A collaborative project between the Department of the Prime Minister and Cabinet’s Behavioural Economics Team (BETA), the ACT Women in Economics Network, and the Australian National University has found that mentoring programs could help retain women in the ‘economics pipeline’.
A report released by PM&C on Monday noted that economists play a key role in public policy and decision-making, and are “central to decisions affecting the wellbeing of the community”.
Despite this, women are underrepresented in these roles — particularly senior leadership positions — both in Australia and overseas.
Around 30% of senior management at the commonwealth Department of the Treasury and the Reserve Bank of Australia are women, according to the report. The role of Treasury secretary, which is currently filled by Dr Steven Kennedy, has never been held by a woman.
Women are also underrepresented in the economics departments of Australian universities, and in ‘analyst’ or ‘economist’ roles at Australia’s major newspapers.
This is concerning for many reasons, the report said.
“Where there is imbalance, policy issues affecting women may not be adequately recognised. This is partly because women and men have different views on these issues,” it said.
“Research from Europe and the US found women economists focus on different policy problems and reach different conclusions on fundamental issues like the role of government intervention versus market solutions, free trade and labour standards, the minimum wage, environmental protection, and the gender wage gap.”
Attracting and retaining women in the economics pipeline is a challenge. There are around twice as many male students as female students enrolled in economics at Australian universities, and the number of women studying economics may even decline over the course of their degree, the report noted.
This ‘leakage’ of women from economics is not only occurring during university, it’s also happening in their early career, due to several factors, including:
- A lack of female role models,
- Women may find they relate less to highly theoretical subject matter,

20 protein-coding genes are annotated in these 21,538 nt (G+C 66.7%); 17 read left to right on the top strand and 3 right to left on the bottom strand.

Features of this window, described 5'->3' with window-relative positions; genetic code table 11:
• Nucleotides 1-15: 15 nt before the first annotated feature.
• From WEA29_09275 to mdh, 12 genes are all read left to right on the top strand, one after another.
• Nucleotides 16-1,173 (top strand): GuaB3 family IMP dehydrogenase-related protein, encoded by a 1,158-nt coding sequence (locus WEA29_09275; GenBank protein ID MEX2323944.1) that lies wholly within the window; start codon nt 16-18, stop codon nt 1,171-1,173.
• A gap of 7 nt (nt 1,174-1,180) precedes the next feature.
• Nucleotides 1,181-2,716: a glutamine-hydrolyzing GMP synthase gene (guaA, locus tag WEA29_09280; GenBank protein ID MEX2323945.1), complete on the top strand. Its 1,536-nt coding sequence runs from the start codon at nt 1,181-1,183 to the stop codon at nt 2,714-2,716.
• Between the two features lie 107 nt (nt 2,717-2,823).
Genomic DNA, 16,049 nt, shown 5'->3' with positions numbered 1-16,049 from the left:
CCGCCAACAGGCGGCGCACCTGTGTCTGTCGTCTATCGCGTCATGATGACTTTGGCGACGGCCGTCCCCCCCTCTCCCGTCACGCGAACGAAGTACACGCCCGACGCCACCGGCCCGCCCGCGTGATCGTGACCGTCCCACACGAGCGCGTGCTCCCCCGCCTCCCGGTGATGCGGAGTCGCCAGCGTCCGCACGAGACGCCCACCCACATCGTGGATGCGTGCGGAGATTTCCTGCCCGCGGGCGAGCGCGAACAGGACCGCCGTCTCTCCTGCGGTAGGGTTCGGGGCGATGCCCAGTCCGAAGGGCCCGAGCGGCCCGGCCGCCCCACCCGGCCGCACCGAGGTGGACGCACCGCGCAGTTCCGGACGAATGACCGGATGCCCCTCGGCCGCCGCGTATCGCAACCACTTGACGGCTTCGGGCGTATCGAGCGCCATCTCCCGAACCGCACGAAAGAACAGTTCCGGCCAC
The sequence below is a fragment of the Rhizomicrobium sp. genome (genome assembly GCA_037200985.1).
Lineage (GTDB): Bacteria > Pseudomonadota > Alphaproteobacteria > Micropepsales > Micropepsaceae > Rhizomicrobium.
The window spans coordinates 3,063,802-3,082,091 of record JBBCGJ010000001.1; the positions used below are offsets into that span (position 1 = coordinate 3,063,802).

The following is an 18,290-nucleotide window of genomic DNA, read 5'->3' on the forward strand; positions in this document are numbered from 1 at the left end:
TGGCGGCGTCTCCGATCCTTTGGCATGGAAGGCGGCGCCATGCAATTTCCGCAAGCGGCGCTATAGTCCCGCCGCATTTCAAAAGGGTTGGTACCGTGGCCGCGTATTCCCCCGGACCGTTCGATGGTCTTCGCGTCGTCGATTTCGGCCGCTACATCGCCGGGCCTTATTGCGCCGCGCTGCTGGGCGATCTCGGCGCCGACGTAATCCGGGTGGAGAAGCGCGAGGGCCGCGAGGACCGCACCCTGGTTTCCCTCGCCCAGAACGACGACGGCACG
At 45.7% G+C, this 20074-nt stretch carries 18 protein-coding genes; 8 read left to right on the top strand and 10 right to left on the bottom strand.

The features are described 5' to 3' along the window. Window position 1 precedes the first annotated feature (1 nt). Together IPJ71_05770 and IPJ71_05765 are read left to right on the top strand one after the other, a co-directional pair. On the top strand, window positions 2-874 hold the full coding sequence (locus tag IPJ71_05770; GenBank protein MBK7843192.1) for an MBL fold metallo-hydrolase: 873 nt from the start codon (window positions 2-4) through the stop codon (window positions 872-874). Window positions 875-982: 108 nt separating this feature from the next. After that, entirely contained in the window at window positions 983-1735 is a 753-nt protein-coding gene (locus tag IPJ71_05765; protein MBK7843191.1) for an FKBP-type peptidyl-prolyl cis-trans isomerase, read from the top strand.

- Misperceptions about career paths for economics graduates,
- Women may perform more strongly in other subjects relative to introductory economics,
- Women may find a competitive class environment more off-putting than their male counterparts do.
To address these factors, PM&C, the ACT Women in Economics Network, and the ANU set up a one-year mentoring program in 2018 to encourage women to continue with their studies and pursue a career in economics.
The program involved matching students enrolled in economics courses at ANU with mid-level or senior women economists, and encouraging them to meet at least four times over the year. Three networking events were also held.
BETA evaluated the mentoring program using a randomised controlled trial, drawing on a combination of university administrative data and surveys at the beginning and end of the program.
The 55 students who participated in the mentoring program were around 13 percentage points more likely to continue with economics than the 33 students in the control group. An end-of-program survey also found that 70% of student respondents were more likely to pursue a job in economics due to the program.
The evidence suggests the program had a “material impact” on students’ decisions to continue with economics, the report noted.
“It is likely mentoring had a positive impact on students’ decisions to continue with economics. Mentoring programs should, therefore, be considered in the suite of options for encouraging women to pursue economics,” it said.
“However, the potential benefits need to be considered in the context of the moderate confidence we have in our results … The potential benefits should also be weighed against the program’s costs and sustainability relative to other possible options.”